SMNR: Selected Topics in Admiralty and Maritime Law
- Semester: Spring 2021
- Course ID: 397S
- Credit Hours: 3
- Course Type: Seminar
- Grading Method: Pass/Fail Allowed (JD only)
- Upperclass-only elective
|WED||2:40 - 4:38 pm||TNH 3.127|
This course will be taught in person but with the option of remote participation via Zoom. Please note that this course might become online-only in the event that actual in-person attendance during the semester consistently falls below a threshold to be determined in the exercise of reasonable discretion by the instructor and the Student Affairs Office.
This writing seminar will examine selected topics of interest regarding all aspects of maritime law ranging from commercial law to "torts at sea." The field of maritime casualties and transactions involves issues ranging across much of the basic law school curriculum including civil procedure, comparitive law, conflicts of law, constitutional law, contracts, creditors' rights, environmental law, federal courts, insurance, international law, legislation, products liability, property, remedies, torts and workers' compensation.
In the early weeks of the semester students will be introduced to the broad legal background in this field. Thereafter emphasis will be placed on writing skills with maritime law as the subject matter. Guidance will be provided regarding topic selection - topics will be suggested, but students may select their own topic subject to approval. Subsequent sessions will consist largely of discussions of ongoing student research, draft paper review and their presentations of the results of their original research.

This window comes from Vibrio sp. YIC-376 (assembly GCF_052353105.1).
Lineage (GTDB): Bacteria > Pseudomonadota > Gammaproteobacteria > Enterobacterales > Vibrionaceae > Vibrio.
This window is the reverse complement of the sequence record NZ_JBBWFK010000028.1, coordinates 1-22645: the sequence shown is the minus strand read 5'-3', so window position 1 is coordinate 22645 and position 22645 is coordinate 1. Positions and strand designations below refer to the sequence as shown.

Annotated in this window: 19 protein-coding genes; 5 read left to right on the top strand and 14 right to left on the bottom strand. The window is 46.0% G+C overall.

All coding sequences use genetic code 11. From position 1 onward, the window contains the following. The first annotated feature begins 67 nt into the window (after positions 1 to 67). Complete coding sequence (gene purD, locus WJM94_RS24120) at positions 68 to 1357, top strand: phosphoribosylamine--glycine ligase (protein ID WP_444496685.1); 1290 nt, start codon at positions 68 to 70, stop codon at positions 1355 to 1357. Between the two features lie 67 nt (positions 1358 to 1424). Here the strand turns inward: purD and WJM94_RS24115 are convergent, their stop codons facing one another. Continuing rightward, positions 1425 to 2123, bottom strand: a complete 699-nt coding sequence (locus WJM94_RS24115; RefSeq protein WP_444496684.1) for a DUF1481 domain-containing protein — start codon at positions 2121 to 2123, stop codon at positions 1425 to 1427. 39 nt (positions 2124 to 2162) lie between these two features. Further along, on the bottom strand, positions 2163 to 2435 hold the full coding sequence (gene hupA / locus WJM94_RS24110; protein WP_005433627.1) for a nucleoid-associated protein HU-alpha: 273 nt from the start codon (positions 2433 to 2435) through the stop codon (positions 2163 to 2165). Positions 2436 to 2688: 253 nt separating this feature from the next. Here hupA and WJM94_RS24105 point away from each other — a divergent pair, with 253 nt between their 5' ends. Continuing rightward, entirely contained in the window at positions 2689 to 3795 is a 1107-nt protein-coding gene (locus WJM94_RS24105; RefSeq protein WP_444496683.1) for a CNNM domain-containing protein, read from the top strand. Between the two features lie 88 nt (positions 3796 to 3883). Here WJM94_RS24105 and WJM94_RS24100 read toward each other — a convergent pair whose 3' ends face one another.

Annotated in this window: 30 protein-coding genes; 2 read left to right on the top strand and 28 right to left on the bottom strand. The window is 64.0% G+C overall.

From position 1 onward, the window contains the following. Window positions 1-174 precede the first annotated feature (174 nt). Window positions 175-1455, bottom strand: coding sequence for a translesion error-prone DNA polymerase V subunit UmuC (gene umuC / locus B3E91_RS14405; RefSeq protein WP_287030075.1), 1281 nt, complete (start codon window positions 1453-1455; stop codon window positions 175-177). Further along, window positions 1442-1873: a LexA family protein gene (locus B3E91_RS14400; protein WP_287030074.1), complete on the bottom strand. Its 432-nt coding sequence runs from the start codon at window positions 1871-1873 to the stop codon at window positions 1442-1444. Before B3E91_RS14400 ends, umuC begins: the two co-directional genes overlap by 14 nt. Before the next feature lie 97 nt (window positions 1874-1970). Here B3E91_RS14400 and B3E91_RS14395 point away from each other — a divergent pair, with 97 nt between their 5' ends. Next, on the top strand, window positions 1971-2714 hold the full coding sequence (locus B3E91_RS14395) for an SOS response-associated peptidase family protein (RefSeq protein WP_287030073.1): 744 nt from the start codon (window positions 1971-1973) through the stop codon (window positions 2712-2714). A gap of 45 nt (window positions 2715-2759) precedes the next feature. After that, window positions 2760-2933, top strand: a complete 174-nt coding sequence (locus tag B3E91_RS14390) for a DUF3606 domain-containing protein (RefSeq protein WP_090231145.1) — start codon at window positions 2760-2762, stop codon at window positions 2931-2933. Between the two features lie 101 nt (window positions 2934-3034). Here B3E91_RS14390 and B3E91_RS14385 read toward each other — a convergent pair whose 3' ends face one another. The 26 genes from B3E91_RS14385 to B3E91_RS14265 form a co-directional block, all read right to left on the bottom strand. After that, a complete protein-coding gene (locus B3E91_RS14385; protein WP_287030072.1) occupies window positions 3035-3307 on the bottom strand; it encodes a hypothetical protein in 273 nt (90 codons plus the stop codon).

A traditional seminar paper will be required. During the semester students will present rough drafts of the paper for discussion, analysis and feed back. Class presentation of the paper will be an important aspect of the learning experience.
Although the seminar may be taken on a pass/fail basis, students in need of a required writing seminar will be assigned a letter grade based on the quality of the paper and participation in class.
Prior study or experience regarding maritime law will afford some advantage, but such is not a prerequisite.